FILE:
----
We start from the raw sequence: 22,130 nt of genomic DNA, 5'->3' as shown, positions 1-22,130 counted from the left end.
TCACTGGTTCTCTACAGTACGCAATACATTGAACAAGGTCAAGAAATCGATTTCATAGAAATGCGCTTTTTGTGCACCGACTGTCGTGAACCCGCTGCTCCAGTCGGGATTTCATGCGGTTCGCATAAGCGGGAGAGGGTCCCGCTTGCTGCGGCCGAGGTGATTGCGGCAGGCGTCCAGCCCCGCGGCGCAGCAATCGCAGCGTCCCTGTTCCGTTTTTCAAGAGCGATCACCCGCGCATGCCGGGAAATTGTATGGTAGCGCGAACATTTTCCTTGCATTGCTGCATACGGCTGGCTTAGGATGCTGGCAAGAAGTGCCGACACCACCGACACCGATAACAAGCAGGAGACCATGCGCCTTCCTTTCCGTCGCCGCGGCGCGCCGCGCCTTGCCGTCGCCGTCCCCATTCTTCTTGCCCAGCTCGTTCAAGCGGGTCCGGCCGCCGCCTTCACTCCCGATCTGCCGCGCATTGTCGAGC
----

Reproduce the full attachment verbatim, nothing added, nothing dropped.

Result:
We start from the raw sequence: 22,130 nt of genomic DNA, 5'->3' as shown, positions 1-22,130 counted from the left end.
TCACTGGTTCTCTACAGTACGCAATACATTGAACAAGGTCAAGAAATCGATTTCATAGAAATGCGCTTTTTGTGCACCGACTGTCGTGAACCCGCTGCTCCAGTCGGGATTTCATGCGGTTCGCATAAGCGGGAGAGGGTCCCGCTTGCTGCGGCCGAGGTGATTGCGGCAGGCGTCCAGCCCCGCGGCGCAGCAATCGCAGCGTCCCTGTTCCGTTTTTCAAGAGCGATCACCCGCGCATGCCGGGAAATTGTATGGTAGCGCGAACATTTTCCTTGCATTGCTGCATACGGCTGGCTTAGGATGCTGGCAAGAAGTGCCGACACCACCGACACCGATAACAAGCAGGAGACCATGCGCCTTCCTTTCCGTCGCCGCGGCGCGCCGCGCCTTGCCGTCGCCGTCCCCATTCTTCTTGCCCAGCTCGTTCAAGCGGGTCCGGCCGCCGCCTTCACTCCCGATCTGCCGCGCATTGTCGAGC